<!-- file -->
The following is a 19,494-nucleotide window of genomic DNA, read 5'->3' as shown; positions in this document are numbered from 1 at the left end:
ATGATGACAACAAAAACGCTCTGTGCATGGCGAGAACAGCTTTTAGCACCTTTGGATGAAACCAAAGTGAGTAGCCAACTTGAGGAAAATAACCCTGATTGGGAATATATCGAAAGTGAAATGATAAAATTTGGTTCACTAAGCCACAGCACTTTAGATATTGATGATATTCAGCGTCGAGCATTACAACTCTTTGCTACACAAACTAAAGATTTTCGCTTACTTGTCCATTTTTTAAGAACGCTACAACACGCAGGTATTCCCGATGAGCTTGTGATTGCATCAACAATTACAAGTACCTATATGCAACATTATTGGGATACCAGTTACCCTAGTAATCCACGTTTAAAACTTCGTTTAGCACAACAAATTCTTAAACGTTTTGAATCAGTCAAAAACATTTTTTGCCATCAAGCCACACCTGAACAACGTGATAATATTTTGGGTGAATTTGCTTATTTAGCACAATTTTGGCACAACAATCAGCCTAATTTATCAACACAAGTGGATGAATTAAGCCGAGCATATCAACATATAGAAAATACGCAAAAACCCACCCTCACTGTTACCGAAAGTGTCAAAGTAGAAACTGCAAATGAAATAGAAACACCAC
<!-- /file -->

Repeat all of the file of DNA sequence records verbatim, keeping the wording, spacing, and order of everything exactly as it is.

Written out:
The following is a 19,494-nucleotide window of genomic DNA, read 5'->3' as shown; positions in this document are numbered from 1 at the left end:
ATGATGACAACAAAAACGCTCTGTGCATGGCGAGAACAGCTTTTAGCACCTTTGGATGAAACCAAAGTGAGTAGCCAACTTGAGGAAAATAACCCTGATTGGGAATATATCGAAAGTGAAATGATAAAATTTGGTTCACTAAGCCACAGCACTTTAGATATTGATGATATTCAGCGTCGAGCATTACAACTCTTTGCTACACAAACTAAAGATTTTCGCTTACTTGTCCATTTTTTAAGAACGCTACAACACGCAGGTATTCCCGATGAGCTTGTGATTGCATCAACAATTACAAGTACCTATATGCAACATTATTGGGATACCAGTTACCCTAGTAATCCACGTTTAAAACTTCGTTTAGCACAACAAATTCTTAAACGTTTTGAATCAGTCAAAAACATTTTTTGCCATCAAGCCACACCTGAACAACGTGATAATATTTTGGGTGAATTTGCTTATTTAGCACAATTTTGGCACAACAATCAGCCTAATTTATCAACACAAGTGGATGAATTAAGCCGAGCATATCAACATATAGAAAATACGCAAAAACCCACCCTCACTGTTACCGAAAGTGTCAAAGTAGAAACTGCAAATGAAATAGAAACACCAC